It's a common question. Sitting out on the deck of the winery building, looking out over acres of lovingly-tended vineyard, soaking up the ambiance (and a bit of Montoliva wine), I'm often asked, "are you certified organic?".
Hoo Boy, want to get me wound up? Ask me about "organic" farming.
I am not "certified" organic. I've never been certified organic. I'll never be certified organic. The simple fact is, certification for organic practices means nothing. Literally, figuratively, every other "ly" you want to try. Organic certification means Absolutely Nothing. That extra buck-fifty you pay for the asparagus that has the little orange sticker on it that says "certified organic"...yeah, might as well buy the produce from the bargain bin, and get yourself a Snickers bar with the savings, it may return the same health benefits as that "organic" asparagus.
I know what you are thinking, "Mark, you can get pretty, how should I put it...'lyrical' about stuff. Is this just a little bit hyperbolic?" Alas, it is not.
In 2011 one of California's largest producers of "organic" fertilizer (certified by the OMRI) was caught out. It was determined that for nearly 10 years there had been pretty much nothing organic about this fertilizer. This was fertilizer used by about 30% of California's organic farming industry. Yeah, that's pretty bad. However, in my mind's eye, this wasn't the scandal. The scandal is that the OMRI decided to allow all those farms who used this artificial nitrogen to keep their organic certifications (and continue to pay the OMRI the hefty fees associated with getting/keeping certification). Now look, I really do feel for all of my fellow farmers who were/are trying to do the right thing, and paying big bucks in the process. However, I have yet to see a certification label in Safeway that says "Good Intentioned Organic". Either it is organically grown, or it isn't. Why spend the extra $1.50 when you can't trust the label? Why spend the thousands of dollars annually for certification if it doesn't actually mean anything?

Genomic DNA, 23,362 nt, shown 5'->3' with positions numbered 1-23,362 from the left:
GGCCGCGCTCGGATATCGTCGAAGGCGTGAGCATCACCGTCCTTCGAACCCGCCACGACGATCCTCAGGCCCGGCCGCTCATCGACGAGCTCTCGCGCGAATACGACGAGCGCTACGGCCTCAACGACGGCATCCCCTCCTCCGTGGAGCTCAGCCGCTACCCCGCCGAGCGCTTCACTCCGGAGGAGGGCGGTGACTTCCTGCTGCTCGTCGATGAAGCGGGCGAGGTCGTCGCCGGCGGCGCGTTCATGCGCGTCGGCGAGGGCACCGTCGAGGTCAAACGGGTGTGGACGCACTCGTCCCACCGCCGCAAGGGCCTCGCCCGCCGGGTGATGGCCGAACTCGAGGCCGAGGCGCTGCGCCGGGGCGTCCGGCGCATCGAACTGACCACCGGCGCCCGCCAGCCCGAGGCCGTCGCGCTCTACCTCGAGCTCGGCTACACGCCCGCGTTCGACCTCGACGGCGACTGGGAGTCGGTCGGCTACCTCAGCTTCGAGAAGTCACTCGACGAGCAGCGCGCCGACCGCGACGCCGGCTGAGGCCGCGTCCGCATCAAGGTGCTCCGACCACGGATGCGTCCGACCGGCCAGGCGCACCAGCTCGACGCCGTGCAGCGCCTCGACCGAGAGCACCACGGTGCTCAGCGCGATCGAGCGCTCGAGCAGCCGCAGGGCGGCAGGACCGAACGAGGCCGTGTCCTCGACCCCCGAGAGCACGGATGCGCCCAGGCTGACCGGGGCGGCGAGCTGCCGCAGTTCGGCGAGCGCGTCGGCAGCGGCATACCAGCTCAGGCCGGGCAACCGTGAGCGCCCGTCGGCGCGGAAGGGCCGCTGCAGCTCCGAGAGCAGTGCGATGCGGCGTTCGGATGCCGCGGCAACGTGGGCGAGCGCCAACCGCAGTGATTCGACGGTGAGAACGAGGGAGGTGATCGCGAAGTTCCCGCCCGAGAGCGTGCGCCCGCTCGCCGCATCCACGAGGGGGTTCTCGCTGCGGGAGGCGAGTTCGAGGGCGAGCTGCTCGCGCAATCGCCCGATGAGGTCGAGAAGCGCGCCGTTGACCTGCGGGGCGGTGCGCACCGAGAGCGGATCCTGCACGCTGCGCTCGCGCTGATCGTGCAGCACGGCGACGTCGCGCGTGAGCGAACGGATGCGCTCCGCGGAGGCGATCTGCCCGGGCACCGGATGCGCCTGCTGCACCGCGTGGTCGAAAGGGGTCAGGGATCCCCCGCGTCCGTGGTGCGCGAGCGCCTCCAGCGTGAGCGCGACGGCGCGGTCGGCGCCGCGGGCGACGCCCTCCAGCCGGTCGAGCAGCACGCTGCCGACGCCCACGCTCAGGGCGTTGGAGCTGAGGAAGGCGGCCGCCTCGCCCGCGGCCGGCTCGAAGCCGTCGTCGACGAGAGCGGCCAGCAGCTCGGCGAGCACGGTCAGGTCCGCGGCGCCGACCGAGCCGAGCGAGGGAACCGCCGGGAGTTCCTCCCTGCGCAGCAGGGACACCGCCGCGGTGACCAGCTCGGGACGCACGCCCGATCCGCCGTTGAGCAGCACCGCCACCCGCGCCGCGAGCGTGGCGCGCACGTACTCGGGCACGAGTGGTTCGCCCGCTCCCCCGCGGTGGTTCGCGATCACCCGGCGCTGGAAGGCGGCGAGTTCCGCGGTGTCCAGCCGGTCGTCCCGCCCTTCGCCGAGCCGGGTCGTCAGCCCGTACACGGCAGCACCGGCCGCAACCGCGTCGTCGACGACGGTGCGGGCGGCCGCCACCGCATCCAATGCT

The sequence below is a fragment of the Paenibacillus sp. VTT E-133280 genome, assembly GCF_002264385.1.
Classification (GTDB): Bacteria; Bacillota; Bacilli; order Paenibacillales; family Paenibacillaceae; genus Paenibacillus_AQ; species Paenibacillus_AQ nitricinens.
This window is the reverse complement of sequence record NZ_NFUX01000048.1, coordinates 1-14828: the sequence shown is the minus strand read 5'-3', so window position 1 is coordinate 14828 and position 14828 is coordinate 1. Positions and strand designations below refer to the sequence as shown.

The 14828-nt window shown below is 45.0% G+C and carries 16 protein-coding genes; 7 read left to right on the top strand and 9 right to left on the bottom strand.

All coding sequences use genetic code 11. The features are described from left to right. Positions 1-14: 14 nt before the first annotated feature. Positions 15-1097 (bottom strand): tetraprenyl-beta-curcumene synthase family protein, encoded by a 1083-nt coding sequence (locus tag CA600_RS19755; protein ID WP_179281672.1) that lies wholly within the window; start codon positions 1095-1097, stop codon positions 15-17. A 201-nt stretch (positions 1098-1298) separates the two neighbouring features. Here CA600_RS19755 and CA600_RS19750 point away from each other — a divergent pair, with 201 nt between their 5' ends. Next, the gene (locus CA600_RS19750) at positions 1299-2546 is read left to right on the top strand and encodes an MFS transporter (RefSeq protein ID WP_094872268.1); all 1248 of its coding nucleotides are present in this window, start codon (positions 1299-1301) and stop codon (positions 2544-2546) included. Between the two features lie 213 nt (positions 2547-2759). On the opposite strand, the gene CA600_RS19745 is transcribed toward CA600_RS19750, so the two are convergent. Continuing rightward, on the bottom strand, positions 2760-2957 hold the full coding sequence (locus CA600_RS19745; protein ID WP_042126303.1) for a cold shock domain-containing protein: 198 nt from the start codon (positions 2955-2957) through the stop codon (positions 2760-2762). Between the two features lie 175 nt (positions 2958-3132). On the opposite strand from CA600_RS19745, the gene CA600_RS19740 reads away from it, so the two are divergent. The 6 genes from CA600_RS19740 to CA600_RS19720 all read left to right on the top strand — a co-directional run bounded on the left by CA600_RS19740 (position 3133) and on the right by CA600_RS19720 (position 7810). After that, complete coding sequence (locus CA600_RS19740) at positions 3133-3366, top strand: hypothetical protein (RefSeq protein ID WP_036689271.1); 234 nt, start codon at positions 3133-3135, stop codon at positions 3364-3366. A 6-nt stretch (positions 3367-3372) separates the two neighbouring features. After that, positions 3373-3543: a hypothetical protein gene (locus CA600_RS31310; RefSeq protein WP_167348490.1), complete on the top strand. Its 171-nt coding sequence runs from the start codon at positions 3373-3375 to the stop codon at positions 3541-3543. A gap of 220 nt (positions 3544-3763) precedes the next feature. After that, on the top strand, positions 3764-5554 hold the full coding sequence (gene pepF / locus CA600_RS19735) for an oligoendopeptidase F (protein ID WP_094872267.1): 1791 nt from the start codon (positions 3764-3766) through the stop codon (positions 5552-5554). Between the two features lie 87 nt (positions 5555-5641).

So, now you may be thinking, well jeez Mark, that was ten years ago, lighten up, let it go, and go get that certification!
Many of you know that while I am not "certified", I do practice organic farming in my vineyard, both good-intentionally and otherwise. I use stylet oil to control leafhoppers. I compost all of our pressings from harvest back in to the vineyard. Powdery Mildew is controlled using sulfur and Kaligreen. I use products that are "certified" organic, and hope for the best.
It turns out that "hope for the best" is the best I can do. A couple of years ago I started using a product for weed control that was certified organic and was getting rave reviews among farmers. I've tried other products that used clove oil etc. as the active ingredient; mix it with a little vinegar...they did ok, good enough, I guess. Weedslayer though was the magic bullet! I loved how nice and clean the area underneath the vines looked. It pleased me aesthetically, and it helped keep unwanted weed and grass growth from getting up in the fruit zone. Yes, I'm sure you can guess "the rest of the story". In December of last year the Oregon Department of Agriculture released analytical results of the active ingredients of Weedslayer. Jeez, they weren't content with using just a single artificial herbicide. Weedslayer contained both glyphosate AND Diquat. No wonder it worked so well. And as with the fertilizer scandal of a decade ago, as long as you pony up the money, certifications for everyone! Frankly, at this point I'm surprised Monsanto hasn't applied for certification.
What is a good-intentioned farmer to do? I know a lot of farmers from all walks of agriculture who wake up every morning and try to do the right thing by their land, their families, their crops and their customers. What do they all have in common, besides doing the best they can to provide a clean, sustainable product? None of them sell what they grow in Safeway. Or Raleys. Or any of the other big chain grocers. And few of them can afford the thousands of dollars annually to get, and stay "certified" organic. Almost all of them earn their living by selling what they grow directly to you, and/or directly to the local grocer, be it the Briar Patch or SPD Market (our locally owned/operated markets).
What is a good-intentioned consumer to do? Next time you visit us at Montoliva Vineyard and Winery, don't ask me if I'm "certified". Ask me what I'm doing to be a good steward to my vineyard. Ask me how I deal with the Glassy-Winged Sharpshooter. Ok, that's an easy one, we don't have them up here at this elevation. And don't hesitate to ask me to stop pontificating, and pour the wine I'm holding in my hand ;)